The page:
CR (202) 616-2765 TDD (202) 514-1888


WASHINGTON, D.C. -- An Arizona airport shuttle company will ensure that its services are accessible to travelers with disabilities under an agreement reached today with the Justice Department. The agreement requires Arizona Shuttle Service, which operates a fixed route shuttle service between Tucson and Phoenix International Airport, to comply with the Americans with Disabilities Act (ADA) by providing services to people with disabilities, including maintaining wheelchair accessible vans, and permitting all service dogs on the vans. "People with disabilities should have the same chance as others to visit their families this holiday weekend," said Acting Assistant Attorney General for Civil Rights Isabelle Katz Pinzler. "This agreement, coming at the most heavily traveled time of the year, will make that more likely." The Department began investigating the company after receiving a complaint last March from a woman who was not allowed to board a van because she was accompanied by her service dog. An investigation by the Department determined that at the time Arizona Shuttle had a policy of allowing only "seeing eye" dogs on its vans and not service dogs used for any other purposes. Service dogs often aid people who are deaf, people with epilepsy, or in the case of the complainant, people with mobility impairments. During the investigation the Department also learned of a private suit brought by the Arizona Bridge to Independent Living (ABIL). The suit alleged that when the company, which had no accessible vans in its fleet, purchased two new vans in 1996, it failed to ensure that they were accessible. The ADA requires, in most cases, private transportation entities to ensure that newly purchased and leased vehicles be accessible to individuals with disabilities, including those who use wheelchairs. Under the agreement, Arizona Shuttle Service, which is based in Tucson, will: post and implement a written policy of nondiscrimination, which specifies that persons with disabilities, including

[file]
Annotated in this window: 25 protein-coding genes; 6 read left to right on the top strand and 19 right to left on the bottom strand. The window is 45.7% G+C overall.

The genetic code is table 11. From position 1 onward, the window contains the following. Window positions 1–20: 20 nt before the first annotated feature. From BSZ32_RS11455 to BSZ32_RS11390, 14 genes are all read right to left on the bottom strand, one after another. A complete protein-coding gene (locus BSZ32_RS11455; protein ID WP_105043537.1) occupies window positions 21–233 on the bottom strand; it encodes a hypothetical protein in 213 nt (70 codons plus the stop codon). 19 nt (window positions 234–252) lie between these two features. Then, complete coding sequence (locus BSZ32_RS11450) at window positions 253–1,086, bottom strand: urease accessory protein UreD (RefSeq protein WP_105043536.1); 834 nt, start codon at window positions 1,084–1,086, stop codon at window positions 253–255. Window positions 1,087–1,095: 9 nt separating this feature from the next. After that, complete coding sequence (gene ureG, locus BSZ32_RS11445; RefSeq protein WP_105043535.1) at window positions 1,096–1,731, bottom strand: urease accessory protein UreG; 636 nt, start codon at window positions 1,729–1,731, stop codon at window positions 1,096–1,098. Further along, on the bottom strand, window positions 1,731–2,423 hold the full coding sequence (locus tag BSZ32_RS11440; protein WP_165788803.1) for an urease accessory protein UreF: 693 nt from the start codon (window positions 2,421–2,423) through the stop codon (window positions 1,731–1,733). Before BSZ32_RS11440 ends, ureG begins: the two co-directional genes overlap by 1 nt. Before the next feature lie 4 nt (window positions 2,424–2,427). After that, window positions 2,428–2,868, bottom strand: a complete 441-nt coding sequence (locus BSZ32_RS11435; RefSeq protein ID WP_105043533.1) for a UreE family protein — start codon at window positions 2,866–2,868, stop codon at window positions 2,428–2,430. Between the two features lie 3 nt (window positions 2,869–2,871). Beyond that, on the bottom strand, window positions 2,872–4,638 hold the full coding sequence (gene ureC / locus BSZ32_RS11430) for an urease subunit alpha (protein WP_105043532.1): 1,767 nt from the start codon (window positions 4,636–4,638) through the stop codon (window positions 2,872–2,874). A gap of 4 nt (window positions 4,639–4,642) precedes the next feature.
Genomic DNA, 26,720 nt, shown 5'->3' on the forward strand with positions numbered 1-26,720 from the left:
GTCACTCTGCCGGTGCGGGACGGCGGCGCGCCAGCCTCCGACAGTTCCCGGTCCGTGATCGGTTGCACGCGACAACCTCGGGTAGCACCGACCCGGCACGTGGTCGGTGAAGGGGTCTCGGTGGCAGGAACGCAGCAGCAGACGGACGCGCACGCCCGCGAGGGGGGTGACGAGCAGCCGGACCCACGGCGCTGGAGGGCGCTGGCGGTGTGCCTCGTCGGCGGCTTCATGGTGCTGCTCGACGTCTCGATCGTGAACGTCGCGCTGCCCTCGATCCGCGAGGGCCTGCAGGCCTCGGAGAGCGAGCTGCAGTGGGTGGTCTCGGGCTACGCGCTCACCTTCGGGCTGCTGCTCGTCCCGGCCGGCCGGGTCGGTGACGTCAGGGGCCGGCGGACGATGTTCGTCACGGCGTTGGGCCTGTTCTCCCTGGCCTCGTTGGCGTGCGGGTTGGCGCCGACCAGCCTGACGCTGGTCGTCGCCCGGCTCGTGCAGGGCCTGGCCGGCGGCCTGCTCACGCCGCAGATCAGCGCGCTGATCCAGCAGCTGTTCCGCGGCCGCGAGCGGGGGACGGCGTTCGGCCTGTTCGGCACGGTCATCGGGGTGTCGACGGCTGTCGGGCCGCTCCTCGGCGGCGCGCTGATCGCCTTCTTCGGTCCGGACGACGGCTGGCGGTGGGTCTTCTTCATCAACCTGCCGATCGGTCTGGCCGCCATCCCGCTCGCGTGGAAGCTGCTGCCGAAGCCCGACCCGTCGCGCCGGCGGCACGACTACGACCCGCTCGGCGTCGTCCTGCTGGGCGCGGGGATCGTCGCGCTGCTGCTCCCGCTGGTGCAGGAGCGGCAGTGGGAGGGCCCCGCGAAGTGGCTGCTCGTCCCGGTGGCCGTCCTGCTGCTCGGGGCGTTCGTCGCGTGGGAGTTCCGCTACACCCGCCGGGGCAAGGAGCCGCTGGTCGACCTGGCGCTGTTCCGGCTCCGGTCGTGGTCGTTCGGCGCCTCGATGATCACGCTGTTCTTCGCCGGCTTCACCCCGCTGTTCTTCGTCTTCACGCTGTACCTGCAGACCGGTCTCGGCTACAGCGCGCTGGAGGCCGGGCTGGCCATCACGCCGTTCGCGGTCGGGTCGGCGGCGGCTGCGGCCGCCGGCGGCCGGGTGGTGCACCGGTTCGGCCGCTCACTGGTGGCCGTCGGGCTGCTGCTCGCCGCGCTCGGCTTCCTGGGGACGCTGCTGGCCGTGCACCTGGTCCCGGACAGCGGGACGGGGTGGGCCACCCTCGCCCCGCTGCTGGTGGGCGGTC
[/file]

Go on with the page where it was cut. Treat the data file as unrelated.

those with service animals, are welcome; train staff to ensure that all people with disabilities are treated in a nondiscriminatory manner; implement a reservation policy that ensures full and equal enjoyment of its services by all customers, including customers with disabilities; pay $10,000 to the complainant; pay $2,500 each to another woman who uses a wheelchair and to ABIL which brought the private suit; pay attorney's fees; and, pay $5,000 in civil penalties to the government. The company recently purchased two new wheelchair accessible vans to add to its fleet. "We hope that other companies like Arizona Shuttle will take note of today's agreement and work to comply with the law, so that next Thanksgiving transportation will be far more accessible to people with disabilities," said Michael A. Johns, U.S. Attorney in Phoenix. Title III of the ADA prohibits discrimination against persons with disabilities in public accommodations, such as companies that own, lease, lease to, or operate a terminal, depot, or other station used for specified public transportation. In addition to its specific transportation provisions, the ADA also requires that public accommodations make reasonable modifications in policies, practices, or procedures, to permit the use of service animals by individuals with disabilities. Copies of the agreement may be obtained by calling the Justice Department's toll-free ADA Information Line at 800-514-0301 or 800-514-0383 (TDD). The text of the agreement is also available by accessing the ADA Internet Homepage at: [] 97-501